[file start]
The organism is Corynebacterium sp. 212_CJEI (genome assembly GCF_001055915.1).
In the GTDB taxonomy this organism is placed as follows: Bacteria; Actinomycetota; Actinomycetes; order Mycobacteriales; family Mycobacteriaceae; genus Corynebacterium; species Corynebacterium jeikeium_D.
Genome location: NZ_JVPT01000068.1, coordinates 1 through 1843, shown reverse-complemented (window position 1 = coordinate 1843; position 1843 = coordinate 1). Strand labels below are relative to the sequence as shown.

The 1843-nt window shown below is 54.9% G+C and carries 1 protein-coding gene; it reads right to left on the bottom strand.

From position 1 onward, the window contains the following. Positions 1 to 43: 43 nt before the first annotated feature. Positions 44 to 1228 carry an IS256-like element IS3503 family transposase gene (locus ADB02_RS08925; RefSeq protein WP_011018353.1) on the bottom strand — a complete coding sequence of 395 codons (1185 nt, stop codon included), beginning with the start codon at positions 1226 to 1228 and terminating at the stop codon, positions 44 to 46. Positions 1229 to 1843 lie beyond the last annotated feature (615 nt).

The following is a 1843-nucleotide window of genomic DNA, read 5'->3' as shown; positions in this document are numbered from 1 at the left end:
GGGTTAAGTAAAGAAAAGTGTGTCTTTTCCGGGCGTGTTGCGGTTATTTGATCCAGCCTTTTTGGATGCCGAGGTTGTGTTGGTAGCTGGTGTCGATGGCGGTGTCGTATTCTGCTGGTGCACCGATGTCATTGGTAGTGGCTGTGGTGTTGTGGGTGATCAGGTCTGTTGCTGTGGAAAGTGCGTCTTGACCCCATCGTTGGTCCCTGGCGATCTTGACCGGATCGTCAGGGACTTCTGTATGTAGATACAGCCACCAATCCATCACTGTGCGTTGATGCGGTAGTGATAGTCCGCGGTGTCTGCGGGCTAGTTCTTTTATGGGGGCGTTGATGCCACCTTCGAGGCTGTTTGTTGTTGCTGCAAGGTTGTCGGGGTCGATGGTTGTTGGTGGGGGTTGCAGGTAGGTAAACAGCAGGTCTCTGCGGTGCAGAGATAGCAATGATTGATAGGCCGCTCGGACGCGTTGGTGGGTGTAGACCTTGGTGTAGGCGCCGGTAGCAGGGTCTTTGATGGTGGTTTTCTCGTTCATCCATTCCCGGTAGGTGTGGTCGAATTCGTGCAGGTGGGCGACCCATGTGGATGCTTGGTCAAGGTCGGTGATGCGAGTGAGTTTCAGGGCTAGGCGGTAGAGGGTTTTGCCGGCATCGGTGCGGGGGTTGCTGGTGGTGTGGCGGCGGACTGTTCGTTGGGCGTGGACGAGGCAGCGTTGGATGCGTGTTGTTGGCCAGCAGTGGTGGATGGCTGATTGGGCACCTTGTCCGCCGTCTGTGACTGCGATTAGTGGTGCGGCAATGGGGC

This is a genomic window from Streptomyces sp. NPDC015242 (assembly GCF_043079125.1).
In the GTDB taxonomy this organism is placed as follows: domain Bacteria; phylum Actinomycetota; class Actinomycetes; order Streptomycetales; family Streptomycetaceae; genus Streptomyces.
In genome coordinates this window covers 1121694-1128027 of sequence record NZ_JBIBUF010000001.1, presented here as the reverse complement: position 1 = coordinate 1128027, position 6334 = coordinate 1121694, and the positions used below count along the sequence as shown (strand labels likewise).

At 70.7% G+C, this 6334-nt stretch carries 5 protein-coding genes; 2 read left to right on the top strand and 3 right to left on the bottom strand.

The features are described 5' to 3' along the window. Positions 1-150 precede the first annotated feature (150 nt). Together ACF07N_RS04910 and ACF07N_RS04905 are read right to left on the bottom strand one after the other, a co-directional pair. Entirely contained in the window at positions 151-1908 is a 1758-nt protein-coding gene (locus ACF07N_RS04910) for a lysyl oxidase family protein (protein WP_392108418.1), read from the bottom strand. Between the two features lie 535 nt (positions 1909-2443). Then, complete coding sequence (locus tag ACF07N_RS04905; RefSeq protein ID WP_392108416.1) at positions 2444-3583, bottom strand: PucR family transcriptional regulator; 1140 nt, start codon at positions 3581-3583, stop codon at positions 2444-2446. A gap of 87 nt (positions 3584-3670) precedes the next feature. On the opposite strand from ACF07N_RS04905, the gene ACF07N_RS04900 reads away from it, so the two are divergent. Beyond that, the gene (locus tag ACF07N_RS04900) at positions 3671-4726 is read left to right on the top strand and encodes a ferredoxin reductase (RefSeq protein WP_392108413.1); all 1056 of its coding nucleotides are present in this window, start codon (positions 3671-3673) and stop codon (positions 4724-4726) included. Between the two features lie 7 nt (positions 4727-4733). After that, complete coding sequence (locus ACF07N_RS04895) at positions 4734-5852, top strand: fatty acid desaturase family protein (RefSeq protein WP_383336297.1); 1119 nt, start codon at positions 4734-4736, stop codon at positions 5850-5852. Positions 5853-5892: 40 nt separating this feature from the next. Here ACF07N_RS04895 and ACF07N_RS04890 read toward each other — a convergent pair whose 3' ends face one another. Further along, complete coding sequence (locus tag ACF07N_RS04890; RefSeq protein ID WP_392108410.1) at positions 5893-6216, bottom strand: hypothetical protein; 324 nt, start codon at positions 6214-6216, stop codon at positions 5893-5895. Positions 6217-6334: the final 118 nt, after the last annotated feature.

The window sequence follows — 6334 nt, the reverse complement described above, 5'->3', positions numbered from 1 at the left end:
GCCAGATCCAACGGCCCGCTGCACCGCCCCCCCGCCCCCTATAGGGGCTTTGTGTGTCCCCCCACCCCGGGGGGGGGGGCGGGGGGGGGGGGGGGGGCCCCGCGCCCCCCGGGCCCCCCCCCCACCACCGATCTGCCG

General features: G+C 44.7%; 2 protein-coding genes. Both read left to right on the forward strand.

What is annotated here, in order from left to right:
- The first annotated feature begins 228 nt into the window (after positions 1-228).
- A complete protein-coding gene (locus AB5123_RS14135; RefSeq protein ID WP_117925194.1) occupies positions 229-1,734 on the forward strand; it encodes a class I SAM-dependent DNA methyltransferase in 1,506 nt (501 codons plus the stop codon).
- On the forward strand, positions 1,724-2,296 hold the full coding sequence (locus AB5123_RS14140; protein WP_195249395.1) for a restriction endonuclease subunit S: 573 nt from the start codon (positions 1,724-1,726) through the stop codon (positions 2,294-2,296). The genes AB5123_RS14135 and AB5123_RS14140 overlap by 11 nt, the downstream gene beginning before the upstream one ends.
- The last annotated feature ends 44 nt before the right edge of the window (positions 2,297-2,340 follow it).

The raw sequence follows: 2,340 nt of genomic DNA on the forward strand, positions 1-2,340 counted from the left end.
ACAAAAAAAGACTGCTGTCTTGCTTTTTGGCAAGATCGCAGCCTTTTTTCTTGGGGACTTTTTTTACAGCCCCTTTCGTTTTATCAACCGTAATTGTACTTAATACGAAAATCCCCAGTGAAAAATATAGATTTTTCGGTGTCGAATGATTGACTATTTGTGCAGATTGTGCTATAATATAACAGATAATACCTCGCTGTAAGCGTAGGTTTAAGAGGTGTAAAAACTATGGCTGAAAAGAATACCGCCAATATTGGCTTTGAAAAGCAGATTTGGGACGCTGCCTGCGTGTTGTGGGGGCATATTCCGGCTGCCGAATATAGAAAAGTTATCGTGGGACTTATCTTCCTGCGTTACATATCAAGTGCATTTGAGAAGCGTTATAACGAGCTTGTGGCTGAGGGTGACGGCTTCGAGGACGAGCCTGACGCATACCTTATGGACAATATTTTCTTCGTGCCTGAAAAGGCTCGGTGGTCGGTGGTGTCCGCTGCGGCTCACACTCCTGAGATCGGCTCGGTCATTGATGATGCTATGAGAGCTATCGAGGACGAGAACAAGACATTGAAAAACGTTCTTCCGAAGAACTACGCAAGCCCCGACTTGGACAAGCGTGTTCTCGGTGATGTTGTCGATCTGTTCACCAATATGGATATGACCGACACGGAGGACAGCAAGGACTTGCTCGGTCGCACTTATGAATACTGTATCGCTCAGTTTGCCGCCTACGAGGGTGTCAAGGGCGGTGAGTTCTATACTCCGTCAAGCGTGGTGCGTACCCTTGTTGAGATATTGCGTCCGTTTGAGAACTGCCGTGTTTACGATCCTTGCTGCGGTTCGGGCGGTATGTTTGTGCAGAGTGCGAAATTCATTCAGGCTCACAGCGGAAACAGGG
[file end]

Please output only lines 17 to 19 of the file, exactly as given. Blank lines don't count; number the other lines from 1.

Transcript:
- The first annotated feature begins 228 nt into the window (after positions 1-228).
- A complete protein-coding gene (locus AB5123_RS14135; RefSeq protein ID WP_117925194.1) occupies positions 229-1,734 on the forward strand; it encodes a class I SAM-dependent DNA methyltransferase in 1,506 nt (501 codons plus the stop codon).
- On the forward strand, positions 1,724-2,296 hold the full coding sequence (locus AB5123_RS14140; protein WP_195249395.1) for a restriction endonuclease subunit S: 573 nt from the start codon (positions 1,724-1,726) through the stop codon (positions 2,294-2,296). The genes AB5123_RS14135 and AB5123_RS14140 overlap by 11 nt, the downstream gene beginning before the upstream one ends.